Summary and Conclusion
This brief excursion through history, covering some leading figures, and basic intervention approaches that have been used over the past century has revealed distinct trends in past practices and in so doing can offer some useful insights for how we go about doing what we do. The century was divided into four periods, based on the common characteristics. The first 45 years made up our formative period in that the profession established itself as a separate from medicine and speech communication and began defining its canons of clinical practice Included in the therapy approaches were medical treatments as well as educational ones. The educational approaches were typically atomistic in that they began with a small entity (speech sounds) and built to larger ones (word sequences). The therapies were also focused on peripheral aspects of speech-the sensory and motor training. Typical of therapy approaches for sensory training was sound bombardment. For motor training,clinicians instructed clients in the physical placement of articulators and carrying out tongue exercises. Therapy in this period was typically provided in practice drills, using discrete practice items.
During our second stage from 1945 to 1965, therapies became more wholistic and aimed at less observable aspects of speech and language. Rather than beginning with work on speech sounds, many programs began with words, and internal processes such as mediation, symbol formation and inner language became the conceptual focus of therapies. Also of concern were processing modalities-visual as well as auditory. The focus at this time was more on how language was processed than on how it was organized conceptually or how it functioned in specific communication contexts.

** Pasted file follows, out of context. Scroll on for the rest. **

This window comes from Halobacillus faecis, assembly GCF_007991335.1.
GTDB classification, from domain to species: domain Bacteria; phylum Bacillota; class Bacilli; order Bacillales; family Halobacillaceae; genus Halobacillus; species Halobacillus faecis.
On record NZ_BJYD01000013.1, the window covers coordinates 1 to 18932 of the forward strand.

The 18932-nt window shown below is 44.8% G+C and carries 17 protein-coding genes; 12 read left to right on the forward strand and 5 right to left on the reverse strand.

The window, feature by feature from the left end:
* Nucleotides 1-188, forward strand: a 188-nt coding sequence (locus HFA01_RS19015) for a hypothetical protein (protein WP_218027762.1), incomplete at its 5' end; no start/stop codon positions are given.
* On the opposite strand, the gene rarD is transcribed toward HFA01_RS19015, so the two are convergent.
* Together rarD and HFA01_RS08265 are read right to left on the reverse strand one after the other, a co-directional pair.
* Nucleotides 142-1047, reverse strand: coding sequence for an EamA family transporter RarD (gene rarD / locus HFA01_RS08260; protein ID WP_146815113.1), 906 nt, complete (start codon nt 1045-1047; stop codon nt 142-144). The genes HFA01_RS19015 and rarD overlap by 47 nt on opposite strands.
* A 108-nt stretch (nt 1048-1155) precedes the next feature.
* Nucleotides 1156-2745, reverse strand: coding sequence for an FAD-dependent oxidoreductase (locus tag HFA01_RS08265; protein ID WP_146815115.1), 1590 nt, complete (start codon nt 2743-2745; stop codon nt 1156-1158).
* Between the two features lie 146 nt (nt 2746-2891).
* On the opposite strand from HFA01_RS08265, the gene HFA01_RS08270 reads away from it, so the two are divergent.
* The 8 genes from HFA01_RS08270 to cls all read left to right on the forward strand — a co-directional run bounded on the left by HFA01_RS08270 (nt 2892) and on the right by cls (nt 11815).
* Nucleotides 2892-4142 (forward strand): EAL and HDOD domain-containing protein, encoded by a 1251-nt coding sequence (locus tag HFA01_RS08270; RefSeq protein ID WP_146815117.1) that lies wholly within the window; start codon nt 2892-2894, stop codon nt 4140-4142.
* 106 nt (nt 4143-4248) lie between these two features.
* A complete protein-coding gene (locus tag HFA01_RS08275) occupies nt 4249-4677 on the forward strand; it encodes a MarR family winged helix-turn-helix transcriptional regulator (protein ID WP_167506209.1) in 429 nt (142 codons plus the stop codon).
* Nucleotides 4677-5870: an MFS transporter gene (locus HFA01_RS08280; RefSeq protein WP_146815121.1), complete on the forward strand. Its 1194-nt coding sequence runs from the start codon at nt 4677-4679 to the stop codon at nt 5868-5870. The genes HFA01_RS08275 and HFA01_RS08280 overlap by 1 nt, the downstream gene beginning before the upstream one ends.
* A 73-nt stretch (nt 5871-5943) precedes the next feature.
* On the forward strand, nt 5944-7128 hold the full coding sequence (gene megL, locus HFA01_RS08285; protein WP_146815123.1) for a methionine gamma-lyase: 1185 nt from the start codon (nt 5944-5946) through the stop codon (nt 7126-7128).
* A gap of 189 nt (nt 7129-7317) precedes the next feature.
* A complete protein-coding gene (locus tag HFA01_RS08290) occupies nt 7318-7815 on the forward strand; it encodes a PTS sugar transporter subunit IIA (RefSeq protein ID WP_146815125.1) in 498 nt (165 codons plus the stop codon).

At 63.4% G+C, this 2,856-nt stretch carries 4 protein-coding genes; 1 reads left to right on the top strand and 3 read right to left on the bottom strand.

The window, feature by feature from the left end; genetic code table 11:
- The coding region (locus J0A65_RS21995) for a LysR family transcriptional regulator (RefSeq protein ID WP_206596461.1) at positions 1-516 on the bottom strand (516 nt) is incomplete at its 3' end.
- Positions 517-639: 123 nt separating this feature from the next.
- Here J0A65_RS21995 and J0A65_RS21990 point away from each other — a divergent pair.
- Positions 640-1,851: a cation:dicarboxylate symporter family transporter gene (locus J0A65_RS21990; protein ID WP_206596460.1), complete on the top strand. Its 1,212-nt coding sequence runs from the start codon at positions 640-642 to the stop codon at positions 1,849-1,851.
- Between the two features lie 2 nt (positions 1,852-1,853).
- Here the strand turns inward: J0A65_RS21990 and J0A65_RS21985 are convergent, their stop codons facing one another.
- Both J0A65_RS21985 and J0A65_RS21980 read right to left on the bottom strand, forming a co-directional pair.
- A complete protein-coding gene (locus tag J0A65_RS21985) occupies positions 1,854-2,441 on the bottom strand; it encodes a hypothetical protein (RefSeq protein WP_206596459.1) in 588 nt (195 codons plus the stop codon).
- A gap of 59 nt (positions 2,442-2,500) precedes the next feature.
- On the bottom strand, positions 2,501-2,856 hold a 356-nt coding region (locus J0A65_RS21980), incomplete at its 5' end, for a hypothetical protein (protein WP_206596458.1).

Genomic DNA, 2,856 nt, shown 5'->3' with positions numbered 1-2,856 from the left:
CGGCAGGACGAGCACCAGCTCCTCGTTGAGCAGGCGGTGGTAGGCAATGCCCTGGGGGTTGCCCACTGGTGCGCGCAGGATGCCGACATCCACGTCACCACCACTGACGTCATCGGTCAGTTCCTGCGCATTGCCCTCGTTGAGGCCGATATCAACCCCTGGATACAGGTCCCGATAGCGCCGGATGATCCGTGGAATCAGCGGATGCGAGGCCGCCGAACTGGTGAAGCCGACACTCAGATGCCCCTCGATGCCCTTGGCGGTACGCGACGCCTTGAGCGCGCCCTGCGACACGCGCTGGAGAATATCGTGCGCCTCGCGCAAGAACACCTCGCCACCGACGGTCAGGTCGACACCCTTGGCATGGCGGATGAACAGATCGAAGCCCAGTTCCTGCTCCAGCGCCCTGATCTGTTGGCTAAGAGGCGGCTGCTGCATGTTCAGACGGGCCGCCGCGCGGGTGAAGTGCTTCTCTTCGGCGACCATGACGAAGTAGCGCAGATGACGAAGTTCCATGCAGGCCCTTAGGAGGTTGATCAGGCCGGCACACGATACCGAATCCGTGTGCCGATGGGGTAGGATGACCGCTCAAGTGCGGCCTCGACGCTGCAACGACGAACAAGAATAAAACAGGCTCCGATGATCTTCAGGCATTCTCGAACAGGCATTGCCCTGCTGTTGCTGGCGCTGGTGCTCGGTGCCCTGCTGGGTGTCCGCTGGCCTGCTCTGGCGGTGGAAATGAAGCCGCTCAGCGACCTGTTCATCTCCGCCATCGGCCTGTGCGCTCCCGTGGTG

The third period of speech-language therapy (1965-1975) forced approaches even more inward and abstract. Here the shift was from processing to knowledge goals. Clinicians developed programs for teaching phonological and grammatical rules, paying less attention to how the rules were processed. The delivery of therapies during this period were often behaviorally oriented, using repetitive practice on discrete items that were not meaningfully related.
The most recent period, from 1975 to the present, saw the emergence of a new type of clinical practice, that having to do with pragmatic concerns such as how messages were used, and how they fit into the situational and cultural contexts of everyday life communication. New therapies were developed, in keeping with the notion of communication in context. Rather than conducting practice sessions in contexts separate from the client's ordinary communication situations, the clinical services were delivered in classrooms, homes, and in community settings.